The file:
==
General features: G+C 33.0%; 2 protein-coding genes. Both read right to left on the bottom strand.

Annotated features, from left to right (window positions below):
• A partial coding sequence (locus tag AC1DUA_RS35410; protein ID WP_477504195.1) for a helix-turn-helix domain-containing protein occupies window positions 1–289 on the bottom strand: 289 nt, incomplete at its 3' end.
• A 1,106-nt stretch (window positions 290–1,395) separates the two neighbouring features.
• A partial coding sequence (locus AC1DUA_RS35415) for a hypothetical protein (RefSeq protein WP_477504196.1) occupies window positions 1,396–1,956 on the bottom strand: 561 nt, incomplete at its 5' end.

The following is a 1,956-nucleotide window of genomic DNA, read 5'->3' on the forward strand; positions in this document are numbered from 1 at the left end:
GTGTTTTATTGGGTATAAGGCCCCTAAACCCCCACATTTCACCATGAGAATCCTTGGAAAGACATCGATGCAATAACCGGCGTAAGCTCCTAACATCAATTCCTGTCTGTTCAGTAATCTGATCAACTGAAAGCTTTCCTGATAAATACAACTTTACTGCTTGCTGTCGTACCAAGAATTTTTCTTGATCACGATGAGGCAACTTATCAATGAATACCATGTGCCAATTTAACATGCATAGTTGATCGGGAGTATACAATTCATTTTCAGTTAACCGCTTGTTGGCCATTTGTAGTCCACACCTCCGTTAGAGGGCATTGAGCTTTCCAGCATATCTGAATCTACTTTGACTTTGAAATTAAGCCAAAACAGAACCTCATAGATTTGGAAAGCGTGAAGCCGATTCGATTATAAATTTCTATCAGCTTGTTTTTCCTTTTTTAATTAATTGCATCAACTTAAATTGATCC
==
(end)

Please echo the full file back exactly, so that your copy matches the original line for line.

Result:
General features: G+C 33.0%; 2 protein-coding genes. Both read right to left on the bottom strand.

Annotated features, from left to right (window positions below):
• A partial coding sequence (locus tag AC1DUA_RS35410; protein ID WP_477504195.1) for a helix-turn-helix domain-containing protein occupies window positions 1–289 on the bottom strand: 289 nt, incomplete at its 3' end.
• A 1,106-nt stretch (window positions 290–1,395) separates the two neighbouring features.
• A partial coding sequence (locus AC1DUA_RS35415) for a hypothetical protein (RefSeq protein WP_477504196.1) occupies window positions 1,396–1,956 on the bottom strand: 561 nt, incomplete at its 5' end.

The following is a 1,956-nucleotide window of genomic DNA, read 5'->3' on the forward strand; positions in this document are numbered from 1 at the left end:
GTGTTTTATTGGGTATAAGGCCCCTAAACCCCCACATTTCACCATGAGAATCCTTGGAAAGACATCGATGCAATAACCGGCGTAAGCTCCTAACATCAATTCCTGTCTGTTCAGTAATCTGATCAACTGAAAGCTTTCCTGATAAATACAACTTTACTGCTTGCTGTCGTACCAAGAATTTTTCTTGATCACGATGAGGCAACTTATCAATGAATACCATGTGCCAATTTAACATGCATAGTTGATCGGGAGTATACAATTCATTTTCAGTTAACCGCTTGTTGGCCATTTGTAGTCCACACCTCCGTTAGAGGGCATTGAGCTTTCCAGCATATCTGAATCTACTTTGACTTTGAAATTAAGCCAAAACAGAACCTCATAGATTTGGAAAGCGTGAAGCCGATTCGATTATAAATTTCTATCAGCTTGTTTTTCCTTTTTTAATTAATTGCATCAACTTAAATTGATCC